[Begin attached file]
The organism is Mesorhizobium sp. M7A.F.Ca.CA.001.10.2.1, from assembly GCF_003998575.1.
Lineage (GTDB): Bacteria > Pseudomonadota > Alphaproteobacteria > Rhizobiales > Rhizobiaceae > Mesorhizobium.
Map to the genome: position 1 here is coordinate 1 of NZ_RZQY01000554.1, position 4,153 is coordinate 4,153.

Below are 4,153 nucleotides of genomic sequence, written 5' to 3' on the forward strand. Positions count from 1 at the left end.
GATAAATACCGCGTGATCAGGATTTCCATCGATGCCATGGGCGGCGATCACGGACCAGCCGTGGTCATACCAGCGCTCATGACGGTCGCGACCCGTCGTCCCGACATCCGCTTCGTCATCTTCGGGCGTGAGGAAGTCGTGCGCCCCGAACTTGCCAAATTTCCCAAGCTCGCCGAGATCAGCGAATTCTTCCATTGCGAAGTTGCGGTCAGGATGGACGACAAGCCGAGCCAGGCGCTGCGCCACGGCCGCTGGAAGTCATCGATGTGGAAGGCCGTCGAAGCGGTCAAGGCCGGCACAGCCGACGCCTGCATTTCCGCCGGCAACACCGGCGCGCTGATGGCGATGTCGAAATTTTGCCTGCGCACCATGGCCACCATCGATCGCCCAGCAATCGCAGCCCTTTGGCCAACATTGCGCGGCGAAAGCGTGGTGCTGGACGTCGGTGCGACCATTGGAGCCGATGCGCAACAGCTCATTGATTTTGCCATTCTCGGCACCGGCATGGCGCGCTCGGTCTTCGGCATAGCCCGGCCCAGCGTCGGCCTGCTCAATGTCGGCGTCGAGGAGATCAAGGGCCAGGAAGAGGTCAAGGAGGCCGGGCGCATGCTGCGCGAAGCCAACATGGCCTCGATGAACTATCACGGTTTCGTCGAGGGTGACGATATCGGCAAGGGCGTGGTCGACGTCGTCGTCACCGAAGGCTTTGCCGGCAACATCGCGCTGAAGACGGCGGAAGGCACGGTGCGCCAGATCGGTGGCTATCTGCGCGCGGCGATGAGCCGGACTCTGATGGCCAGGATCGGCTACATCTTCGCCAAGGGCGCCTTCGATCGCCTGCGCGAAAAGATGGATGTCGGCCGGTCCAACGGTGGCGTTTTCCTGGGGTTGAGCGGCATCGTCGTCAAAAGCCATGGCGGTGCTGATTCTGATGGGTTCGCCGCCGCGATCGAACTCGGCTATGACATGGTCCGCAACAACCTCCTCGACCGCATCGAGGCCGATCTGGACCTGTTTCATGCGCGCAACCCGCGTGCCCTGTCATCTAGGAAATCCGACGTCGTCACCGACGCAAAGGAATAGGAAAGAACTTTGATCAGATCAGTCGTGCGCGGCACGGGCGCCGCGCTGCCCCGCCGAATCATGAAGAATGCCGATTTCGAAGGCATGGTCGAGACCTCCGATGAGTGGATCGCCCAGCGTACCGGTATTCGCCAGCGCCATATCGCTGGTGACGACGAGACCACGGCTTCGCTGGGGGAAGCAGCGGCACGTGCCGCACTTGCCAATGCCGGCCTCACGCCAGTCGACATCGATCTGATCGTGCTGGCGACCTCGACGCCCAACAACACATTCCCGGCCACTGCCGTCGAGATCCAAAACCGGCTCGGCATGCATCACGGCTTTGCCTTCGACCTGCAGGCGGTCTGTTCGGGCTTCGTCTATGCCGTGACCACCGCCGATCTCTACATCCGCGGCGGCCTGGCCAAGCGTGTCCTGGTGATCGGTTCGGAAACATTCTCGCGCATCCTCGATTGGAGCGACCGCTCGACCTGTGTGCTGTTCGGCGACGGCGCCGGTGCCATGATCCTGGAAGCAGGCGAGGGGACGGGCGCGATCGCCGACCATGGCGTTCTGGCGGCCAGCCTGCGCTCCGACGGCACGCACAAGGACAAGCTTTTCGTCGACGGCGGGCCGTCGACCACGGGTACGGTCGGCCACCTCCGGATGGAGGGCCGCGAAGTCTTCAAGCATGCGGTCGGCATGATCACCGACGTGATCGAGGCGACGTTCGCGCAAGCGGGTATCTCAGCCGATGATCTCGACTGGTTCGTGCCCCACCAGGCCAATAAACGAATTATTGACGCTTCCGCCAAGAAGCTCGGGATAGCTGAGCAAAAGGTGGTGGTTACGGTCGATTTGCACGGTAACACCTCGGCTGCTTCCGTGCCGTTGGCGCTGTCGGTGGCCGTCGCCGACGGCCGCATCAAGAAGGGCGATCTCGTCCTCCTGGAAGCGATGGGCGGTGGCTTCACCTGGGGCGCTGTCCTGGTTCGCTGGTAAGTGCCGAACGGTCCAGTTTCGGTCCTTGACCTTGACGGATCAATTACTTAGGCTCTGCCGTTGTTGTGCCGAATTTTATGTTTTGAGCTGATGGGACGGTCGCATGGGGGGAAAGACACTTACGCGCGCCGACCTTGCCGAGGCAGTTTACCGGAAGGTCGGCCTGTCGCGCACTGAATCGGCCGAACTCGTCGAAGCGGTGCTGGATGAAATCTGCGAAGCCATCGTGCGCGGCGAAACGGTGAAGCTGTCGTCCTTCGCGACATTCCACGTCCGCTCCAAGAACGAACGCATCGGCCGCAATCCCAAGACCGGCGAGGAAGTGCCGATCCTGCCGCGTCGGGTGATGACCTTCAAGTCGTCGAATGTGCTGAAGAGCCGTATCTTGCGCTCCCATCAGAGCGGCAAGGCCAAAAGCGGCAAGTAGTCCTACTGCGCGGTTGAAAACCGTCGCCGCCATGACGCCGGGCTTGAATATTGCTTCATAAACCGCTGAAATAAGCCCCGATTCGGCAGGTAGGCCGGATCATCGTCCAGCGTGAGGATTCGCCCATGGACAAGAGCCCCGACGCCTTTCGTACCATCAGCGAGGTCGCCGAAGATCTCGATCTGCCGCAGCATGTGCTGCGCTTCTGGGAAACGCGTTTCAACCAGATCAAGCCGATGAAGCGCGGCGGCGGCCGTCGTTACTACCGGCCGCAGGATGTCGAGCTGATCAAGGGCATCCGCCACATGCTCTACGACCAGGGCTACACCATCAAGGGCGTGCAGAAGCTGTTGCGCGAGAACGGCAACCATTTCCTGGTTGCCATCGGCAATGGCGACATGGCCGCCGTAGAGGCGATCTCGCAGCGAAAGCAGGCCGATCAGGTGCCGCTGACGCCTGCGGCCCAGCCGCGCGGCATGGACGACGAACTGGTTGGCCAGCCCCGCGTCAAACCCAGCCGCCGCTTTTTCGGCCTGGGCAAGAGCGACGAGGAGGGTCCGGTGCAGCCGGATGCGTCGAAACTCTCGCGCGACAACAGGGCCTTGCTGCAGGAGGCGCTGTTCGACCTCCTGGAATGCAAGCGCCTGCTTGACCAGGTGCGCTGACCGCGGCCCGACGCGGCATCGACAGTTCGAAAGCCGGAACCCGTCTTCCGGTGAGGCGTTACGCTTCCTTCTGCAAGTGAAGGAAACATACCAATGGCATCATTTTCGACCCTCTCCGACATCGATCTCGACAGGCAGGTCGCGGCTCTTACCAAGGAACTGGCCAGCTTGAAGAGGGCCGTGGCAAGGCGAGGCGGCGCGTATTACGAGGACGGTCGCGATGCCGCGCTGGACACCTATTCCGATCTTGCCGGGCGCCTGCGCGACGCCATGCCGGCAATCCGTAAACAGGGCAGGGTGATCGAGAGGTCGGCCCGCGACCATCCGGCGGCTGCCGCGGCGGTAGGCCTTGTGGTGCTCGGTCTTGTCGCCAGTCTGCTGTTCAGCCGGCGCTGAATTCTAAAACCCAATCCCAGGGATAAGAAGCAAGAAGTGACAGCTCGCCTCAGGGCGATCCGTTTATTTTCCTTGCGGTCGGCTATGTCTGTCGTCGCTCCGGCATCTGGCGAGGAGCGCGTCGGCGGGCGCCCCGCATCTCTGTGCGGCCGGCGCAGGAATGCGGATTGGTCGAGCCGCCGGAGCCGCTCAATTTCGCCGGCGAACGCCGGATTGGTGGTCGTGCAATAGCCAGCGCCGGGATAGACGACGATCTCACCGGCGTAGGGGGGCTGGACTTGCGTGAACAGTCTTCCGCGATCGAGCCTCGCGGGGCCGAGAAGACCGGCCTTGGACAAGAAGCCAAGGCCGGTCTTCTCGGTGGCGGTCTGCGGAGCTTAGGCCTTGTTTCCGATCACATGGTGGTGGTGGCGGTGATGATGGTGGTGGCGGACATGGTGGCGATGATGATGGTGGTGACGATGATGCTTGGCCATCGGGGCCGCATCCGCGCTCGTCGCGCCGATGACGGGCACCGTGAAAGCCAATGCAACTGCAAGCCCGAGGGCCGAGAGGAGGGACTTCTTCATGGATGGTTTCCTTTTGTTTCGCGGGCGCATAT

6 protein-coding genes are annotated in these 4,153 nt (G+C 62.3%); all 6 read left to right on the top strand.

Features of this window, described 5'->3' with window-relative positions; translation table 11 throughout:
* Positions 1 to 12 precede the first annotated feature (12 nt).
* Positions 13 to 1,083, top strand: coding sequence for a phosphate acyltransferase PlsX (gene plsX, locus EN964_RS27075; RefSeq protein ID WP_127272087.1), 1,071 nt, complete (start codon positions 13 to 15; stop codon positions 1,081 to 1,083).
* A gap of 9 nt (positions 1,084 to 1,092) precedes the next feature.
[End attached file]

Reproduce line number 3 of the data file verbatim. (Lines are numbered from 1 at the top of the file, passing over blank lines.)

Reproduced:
Map to the genome: position 1 here is coordinate 1 of NZ_RZQY01000554.1, position 4,153 is coordinate 4,153.